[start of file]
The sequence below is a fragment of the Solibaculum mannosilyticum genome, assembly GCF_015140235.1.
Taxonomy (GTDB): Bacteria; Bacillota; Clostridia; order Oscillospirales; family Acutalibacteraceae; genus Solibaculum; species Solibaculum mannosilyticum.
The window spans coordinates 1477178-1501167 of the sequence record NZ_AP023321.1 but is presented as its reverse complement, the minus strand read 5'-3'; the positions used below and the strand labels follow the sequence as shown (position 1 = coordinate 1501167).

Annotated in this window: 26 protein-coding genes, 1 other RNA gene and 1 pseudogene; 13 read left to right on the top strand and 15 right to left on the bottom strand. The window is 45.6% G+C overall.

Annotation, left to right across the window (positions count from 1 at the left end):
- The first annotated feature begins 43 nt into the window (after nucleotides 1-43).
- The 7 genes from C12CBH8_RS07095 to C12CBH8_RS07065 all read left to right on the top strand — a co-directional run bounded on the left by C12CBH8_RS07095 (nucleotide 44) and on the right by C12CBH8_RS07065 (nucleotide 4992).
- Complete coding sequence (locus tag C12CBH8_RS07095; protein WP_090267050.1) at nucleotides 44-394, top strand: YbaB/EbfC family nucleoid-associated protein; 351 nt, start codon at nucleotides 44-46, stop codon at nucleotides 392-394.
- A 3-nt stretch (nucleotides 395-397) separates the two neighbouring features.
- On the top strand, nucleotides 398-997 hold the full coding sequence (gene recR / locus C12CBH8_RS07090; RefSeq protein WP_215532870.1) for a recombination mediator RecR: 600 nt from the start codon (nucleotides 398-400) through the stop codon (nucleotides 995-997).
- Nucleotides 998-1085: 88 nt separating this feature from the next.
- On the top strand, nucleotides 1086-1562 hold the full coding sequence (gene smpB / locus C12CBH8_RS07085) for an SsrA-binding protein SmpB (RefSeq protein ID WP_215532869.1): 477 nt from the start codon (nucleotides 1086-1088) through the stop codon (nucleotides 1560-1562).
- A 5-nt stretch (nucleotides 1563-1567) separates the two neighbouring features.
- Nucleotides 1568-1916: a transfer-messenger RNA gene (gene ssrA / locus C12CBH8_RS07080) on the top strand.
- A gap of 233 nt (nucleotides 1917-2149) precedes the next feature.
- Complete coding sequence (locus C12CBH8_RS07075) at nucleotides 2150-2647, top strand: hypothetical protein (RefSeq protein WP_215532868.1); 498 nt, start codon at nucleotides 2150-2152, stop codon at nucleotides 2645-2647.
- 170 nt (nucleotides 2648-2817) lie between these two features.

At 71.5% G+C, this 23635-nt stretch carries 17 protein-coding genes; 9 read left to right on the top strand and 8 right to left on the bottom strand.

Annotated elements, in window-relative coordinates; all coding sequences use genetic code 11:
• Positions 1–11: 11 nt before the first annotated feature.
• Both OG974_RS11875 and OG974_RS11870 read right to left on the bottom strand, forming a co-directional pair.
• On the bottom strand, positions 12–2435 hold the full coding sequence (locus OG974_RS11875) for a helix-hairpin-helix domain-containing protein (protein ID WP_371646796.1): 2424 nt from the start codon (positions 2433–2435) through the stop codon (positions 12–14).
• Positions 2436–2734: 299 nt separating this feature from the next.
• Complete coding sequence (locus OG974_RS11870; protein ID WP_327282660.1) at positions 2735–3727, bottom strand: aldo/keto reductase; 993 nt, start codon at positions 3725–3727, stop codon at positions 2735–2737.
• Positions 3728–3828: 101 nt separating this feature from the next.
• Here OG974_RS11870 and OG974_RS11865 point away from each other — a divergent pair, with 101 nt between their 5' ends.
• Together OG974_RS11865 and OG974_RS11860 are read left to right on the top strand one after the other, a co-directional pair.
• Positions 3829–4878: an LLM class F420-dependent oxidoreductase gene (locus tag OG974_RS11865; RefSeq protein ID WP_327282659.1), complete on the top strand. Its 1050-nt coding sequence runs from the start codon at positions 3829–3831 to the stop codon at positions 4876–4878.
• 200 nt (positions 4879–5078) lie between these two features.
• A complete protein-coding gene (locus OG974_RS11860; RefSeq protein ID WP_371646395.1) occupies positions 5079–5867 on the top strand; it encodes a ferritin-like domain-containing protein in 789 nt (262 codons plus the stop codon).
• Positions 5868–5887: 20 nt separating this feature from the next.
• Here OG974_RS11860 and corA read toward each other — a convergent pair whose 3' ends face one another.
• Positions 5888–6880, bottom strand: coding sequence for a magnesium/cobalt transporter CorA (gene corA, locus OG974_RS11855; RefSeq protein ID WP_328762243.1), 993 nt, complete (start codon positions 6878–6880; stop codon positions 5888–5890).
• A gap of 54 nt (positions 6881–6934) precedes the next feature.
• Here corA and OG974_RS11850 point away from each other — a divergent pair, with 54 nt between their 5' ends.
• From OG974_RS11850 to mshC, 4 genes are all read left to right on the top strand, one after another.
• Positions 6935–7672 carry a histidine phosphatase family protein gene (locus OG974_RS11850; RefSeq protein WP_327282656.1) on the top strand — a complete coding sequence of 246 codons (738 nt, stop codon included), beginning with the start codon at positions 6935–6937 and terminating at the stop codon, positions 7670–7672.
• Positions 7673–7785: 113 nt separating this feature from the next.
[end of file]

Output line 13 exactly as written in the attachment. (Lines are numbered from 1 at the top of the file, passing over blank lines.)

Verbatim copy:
- A 5-nt stretch (nucleotides 1563-1567) separates the two neighbouring features.